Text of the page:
Washington (CNN) -- An 11th-hour deal reached late Friday in Washington means hundreds of thousands of federal employees will stay on the job and the public will be able to get passports, visit national parks and receive other federal services.
"The government will be open for business," President Barack Obama said.
Democrats and Republicans agreed on a budget deal and a short-term funding extension a little more than an hour before a partial government shutdown would have occurred. The short-term deal will fund the government through the middle of next week.
Without the agreement, the government's massive gears would have come to a halt early Saturday, limiting federal services and payrolls.
If the negotiations had failed, approximately 800,000 government workers would have been furloughed.
Military families had worried about the future of their income.
"I'm just really elated," Kasey Long of Jacksonville, North Carolina, said after hearing news of the deal.
Her husband, a Marine sergeant at Camp Lejeune, is deployed overseas and is the family's sole breadwinner. The family was living paycheck to paycheck and concerned about making ends meet, Long said late Friday.
"It takes a lot of stress off of me," said Long, with lives with their 15-year-old son. "My husband loves what he does and he serves his country."
Military personnel should not "serve on an IOU," said Babette Maxwell, co-founder of Military Spouse magazine, earlier in the evening. "We have mortgages and bills to pay."
Fred Thevenin said his rafting business in the Grand Canyon had stood to lose $60,000 on Saturday.
Arizona Raft Adventures offers 16-day rafting tours, which span 227-miles of the Colorado River and are pre-arranged and heavily regulated by the federal government. They can't just delay and reschedule a few days later, Thevenin said.
Negotiators capped days of frantic closed-door talks and public recriminations by agreeing on a framework for a package of $38.5 billion in spending cuts covering the rest of the fiscal year, which expires September 30.
Operations from national parks to the White House visitor center would have closed without an agreement. Even some government websites would blink out, replaced by virtual closed signs.
A shutdown -- the first since 1996 -- probably would have cost the government millions of dollars to wind up work, secure work sites and pay possible overtime to recover from the work that would pile up during a shutdown.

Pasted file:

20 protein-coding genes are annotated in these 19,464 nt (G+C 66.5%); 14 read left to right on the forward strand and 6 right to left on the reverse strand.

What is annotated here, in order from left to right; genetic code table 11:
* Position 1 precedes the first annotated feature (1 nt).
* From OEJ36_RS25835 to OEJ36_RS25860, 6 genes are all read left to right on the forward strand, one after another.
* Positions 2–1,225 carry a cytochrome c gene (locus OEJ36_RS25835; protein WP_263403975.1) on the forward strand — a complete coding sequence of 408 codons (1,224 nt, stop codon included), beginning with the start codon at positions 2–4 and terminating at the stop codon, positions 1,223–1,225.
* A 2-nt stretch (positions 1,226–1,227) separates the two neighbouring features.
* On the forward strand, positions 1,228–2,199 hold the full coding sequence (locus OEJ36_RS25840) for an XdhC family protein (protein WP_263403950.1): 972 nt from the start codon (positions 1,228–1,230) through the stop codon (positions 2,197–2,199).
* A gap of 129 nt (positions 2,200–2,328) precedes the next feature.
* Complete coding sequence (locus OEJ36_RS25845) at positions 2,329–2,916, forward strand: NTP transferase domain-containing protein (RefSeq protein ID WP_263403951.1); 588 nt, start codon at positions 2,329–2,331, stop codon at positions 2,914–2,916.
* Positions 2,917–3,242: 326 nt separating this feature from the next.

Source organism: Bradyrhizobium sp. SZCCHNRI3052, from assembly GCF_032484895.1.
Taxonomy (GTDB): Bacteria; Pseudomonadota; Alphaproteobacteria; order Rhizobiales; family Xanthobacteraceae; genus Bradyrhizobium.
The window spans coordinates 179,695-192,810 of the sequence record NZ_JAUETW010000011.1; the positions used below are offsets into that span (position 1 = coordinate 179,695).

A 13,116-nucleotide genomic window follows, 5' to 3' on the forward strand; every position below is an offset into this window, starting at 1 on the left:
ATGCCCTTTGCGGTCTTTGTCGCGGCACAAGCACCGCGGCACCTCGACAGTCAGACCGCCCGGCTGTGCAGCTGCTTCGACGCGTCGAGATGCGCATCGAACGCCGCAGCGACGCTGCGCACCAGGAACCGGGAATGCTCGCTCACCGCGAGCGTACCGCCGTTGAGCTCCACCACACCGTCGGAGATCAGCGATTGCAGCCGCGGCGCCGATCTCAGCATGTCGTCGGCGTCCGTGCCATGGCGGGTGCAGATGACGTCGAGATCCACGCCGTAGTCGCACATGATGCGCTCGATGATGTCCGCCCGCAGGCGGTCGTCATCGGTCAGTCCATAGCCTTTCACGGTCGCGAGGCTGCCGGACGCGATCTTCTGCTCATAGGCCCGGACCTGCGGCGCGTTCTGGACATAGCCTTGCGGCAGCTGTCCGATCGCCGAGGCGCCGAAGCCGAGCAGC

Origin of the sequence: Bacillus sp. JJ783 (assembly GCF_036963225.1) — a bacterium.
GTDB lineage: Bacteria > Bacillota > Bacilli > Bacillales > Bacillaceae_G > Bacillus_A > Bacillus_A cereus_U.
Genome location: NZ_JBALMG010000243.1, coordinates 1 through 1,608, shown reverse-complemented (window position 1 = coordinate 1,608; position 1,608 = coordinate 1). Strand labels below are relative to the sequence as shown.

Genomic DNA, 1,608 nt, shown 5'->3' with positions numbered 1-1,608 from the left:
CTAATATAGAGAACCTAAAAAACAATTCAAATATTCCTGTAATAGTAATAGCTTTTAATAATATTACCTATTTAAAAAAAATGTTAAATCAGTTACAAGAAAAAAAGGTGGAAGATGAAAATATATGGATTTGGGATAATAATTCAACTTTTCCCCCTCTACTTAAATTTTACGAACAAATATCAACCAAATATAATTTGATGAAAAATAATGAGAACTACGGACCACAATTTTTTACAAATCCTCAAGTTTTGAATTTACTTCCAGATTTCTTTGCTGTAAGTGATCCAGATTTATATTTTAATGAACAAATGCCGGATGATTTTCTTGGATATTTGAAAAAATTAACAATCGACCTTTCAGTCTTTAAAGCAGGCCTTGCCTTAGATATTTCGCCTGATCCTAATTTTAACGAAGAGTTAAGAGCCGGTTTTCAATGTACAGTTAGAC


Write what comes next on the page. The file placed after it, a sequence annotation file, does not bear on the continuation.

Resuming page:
In the long term, a shutdown would, Obama warned, plunge the country's fragile economy back into recession.
Austin Flor, 25, of Augusta, Georgia, earlier this week recorded a video entitled "my letter to Congress." He said members should consider cutting their own salaries before making significant budget cuts. "Now is not the time to play political games," Flor said.
Reached by CNN late Friday, Flor said, "I'm happy they reached a deal. Hopefully this will lead to a long-term deal."
The budget debate presaged likely battles over raising the limit on how much money the federal government can borrow and the 2012 budget, said Norm Ornstein, a resident scholar at the conservative American Enterprise Institute.
A majority of Americans -- 58% -- wanted congressional lawmakers to seek compromise to avoid a government shutdown, according to a Gallup poll released Wednesday.
So how did it come to this?
When voters gave control of the House to Republicans -- including many backed by the fiscally conservative Tea Party -- in November, the GOP vowed that pushing spending cuts would be a major part of its agenda. With Democrats in charge of the Senate and the White House, the threat of a shutdown has loomed ever since.
Unable to reach a long-term agreement, Congress has since funded the government with a series of temporary spending measures called continuing resolutions. Congress approved the last one March 17.
That measure that expired at midnight.
Scott Maxwell was chaperoning an eighth-grade class from Mission Viejo Christian School in California on a Friday visit to Statue of Liberty in New York.
Had the government shut down, his would have been one of the last groups to visit the American icon for who knows how long.
"I'm glad we're here today," he said.
CNN's Chris Lawrence, Charley Keyes, Jennifer Liberto and Phil Gast contributed to this report.